Since Muslim refugees will join many other dangerous immigrants already here, security agencies have warned that the limited resources available to monitor terrorist activities already underway means that some will inevitably succeed. Americans will simply have to “learn to live with terrorism,” as the French were urged to do by their prime minister. The insufficient resources to watch potential terrorists guarantee the ever-expanding security state will be stretched beyond constitutional limits. Invasions of constitutional rights will be extensive, invasions of privacy ubiquitous. All Americans’ rights and liberties will be sacrificed because political correctness dictates that Muslims cannot and should not be stopped from entering the country.

Prominent constitutional scholars have argued that, in any case, it would be unconstitutional to ban Muslims from emigrating to the U.S. One Harvard law professor seriously suggests that the Constitution’s prohibition against religious tests for holding public office would bar Trump’s proposal. Presumably, none of the refugees are seeking offices, but it is the spirit not the language of the Constitution that forbids considering immigrants’ religion. If that argument sounds preposterous, other experts invoke the First Amendment’s protections for free exercise of religion, or the 14th Amendment’s guarantee of equal protection of the laws. Such arguments extend these guarantees to the entire world, including potential asylum seekers. To the contrary, the Constitution gives plenary power to Congress to pass laws on naturalization and, by necessary implication, regulating immigration. The Supreme Court has always, correctly recognized this power as inherent in national sovereignty.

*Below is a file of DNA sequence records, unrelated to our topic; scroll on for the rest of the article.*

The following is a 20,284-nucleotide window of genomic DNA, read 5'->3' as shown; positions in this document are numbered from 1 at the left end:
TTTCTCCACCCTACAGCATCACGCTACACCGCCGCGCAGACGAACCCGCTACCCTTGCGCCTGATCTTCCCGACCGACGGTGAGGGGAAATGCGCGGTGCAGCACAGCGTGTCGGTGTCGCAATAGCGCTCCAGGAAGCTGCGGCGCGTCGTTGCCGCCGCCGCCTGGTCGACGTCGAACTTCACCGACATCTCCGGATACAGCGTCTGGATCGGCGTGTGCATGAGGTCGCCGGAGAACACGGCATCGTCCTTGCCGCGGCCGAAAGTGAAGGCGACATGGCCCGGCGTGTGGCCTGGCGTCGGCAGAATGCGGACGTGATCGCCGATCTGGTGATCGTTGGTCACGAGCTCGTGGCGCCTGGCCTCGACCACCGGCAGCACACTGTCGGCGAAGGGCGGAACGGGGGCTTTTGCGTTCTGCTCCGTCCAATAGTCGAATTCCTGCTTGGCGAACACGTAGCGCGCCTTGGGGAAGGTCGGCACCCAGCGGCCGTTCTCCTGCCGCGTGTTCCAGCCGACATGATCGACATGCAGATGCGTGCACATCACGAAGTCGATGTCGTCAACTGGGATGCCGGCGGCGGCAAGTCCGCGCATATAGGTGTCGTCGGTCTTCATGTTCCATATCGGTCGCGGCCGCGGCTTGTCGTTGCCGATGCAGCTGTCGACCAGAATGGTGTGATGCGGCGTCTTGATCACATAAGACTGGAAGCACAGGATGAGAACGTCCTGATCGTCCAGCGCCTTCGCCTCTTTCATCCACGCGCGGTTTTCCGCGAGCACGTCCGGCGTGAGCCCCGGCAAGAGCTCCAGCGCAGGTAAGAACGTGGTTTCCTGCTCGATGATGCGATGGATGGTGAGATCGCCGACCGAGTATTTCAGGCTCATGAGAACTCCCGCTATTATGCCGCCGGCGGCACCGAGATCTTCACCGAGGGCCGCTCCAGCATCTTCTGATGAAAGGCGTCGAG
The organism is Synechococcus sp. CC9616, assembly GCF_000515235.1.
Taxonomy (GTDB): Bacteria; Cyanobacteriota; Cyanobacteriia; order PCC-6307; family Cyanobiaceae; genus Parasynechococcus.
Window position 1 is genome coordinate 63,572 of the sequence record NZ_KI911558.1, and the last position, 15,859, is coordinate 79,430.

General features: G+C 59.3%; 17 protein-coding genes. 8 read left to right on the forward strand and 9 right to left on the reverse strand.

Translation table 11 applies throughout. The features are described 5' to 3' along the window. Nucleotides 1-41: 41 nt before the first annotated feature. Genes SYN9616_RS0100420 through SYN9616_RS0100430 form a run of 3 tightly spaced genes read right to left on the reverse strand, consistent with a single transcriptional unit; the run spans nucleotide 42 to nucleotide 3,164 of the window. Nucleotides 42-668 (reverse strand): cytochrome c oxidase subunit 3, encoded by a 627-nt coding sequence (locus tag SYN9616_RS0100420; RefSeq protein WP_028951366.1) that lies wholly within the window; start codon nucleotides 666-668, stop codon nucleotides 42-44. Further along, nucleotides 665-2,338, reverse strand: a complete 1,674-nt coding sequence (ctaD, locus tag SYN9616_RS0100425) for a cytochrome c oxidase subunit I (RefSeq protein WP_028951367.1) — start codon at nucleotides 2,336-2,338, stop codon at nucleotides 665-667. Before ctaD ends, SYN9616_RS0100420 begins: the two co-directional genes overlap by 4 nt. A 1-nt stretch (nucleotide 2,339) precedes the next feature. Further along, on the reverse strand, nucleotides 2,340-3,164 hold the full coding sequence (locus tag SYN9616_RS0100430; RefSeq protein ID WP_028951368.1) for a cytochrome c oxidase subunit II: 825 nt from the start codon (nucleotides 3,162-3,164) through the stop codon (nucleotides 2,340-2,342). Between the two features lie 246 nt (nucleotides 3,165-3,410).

Secretary of State John Kerry recently urged Americans to prepare themselves for a “borderless world.” Everyone understands, however, that a world without borders is a world without citizens and the rights and privileges that attach exclusively to citizenship. Rights and liberties exist only in “separate and equal” nations, to use the language of the Declaration of Independence. They cannot exist in empires or world orders. Rights and liberties can flourish only in separate nations where the consent of the governed is the ground of legitimate government and where that consent is periodically conferred in regularly scheduled elections. World citizenship is a meaningless contradiction, the equivalent of saying a “universal particular.”